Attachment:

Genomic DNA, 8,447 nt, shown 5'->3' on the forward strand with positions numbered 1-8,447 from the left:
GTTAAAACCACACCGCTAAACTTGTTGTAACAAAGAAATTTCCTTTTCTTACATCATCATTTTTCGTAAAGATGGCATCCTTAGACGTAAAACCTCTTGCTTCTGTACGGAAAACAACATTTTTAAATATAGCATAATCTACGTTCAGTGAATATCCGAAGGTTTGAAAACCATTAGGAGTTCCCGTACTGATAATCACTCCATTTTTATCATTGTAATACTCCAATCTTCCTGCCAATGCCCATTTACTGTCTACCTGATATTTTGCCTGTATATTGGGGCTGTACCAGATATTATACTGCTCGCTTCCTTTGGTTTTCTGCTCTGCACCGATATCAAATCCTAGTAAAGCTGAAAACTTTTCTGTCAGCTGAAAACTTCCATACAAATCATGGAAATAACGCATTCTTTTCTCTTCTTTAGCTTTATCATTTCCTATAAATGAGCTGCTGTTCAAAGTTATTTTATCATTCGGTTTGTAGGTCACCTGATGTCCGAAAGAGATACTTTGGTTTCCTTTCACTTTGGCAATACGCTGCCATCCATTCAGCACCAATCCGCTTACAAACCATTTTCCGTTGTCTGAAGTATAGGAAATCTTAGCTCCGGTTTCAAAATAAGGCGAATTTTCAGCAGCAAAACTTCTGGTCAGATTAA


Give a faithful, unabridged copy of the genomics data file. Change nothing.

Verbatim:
Genomic DNA, 8,447 nt, shown 5'->3' on the forward strand with positions numbered 1-8,447 from the left:
GTTAAAACCACACCGCTAAACTTGTTGTAACAAAGAAATTTCCTTTTCTTACATCATCATTTTTCGTAAAGATGGCATCCTTAGACGTAAAACCTCTTGCTTCTGTACGGAAAACAACATTTTTAAATATAGCATAATCTACGTTCAGTGAATATCCGAAGGTTTGAAAACCATTAGGAGTTCCCGTACTGATAATCACTCCATTTTTATCATTGTAATACTCCAATCTTCCTGCCAATGCCCATTTACTGTCTACCTGATATTTTGCCTGTATATTGGGGCTGTACCAGATATTATACTGCTCGCTTCCTTTGGTTTTCTGCTCTGCACCGATATCAAATCCTAGTAAAGCTGAAAACTTTTCTGTCAGCTGAAAACTTCCATACAAATCATGGAAATAACGCATTCTTTTCTCTTCTTTAGCTTTATCATTTCCTATAAATGAGCTGCTGTTCAAAGTTATTTTATCATTCGGTTTGTAGGTCACCTGATGTCCGAAAGAGATACTTTGGTTTCCTTTCACTTTGGCAATACGCTGCCATCCATTCAGCACCAATCCGCTTACAAACCATTTTCCGTTGTCTGAAGTATAGGAAATCTTAGCTCCGGTTTCAAAATAAGGCGAATTTTCAGCAGCAAAACTTCTGGTCAGATTAA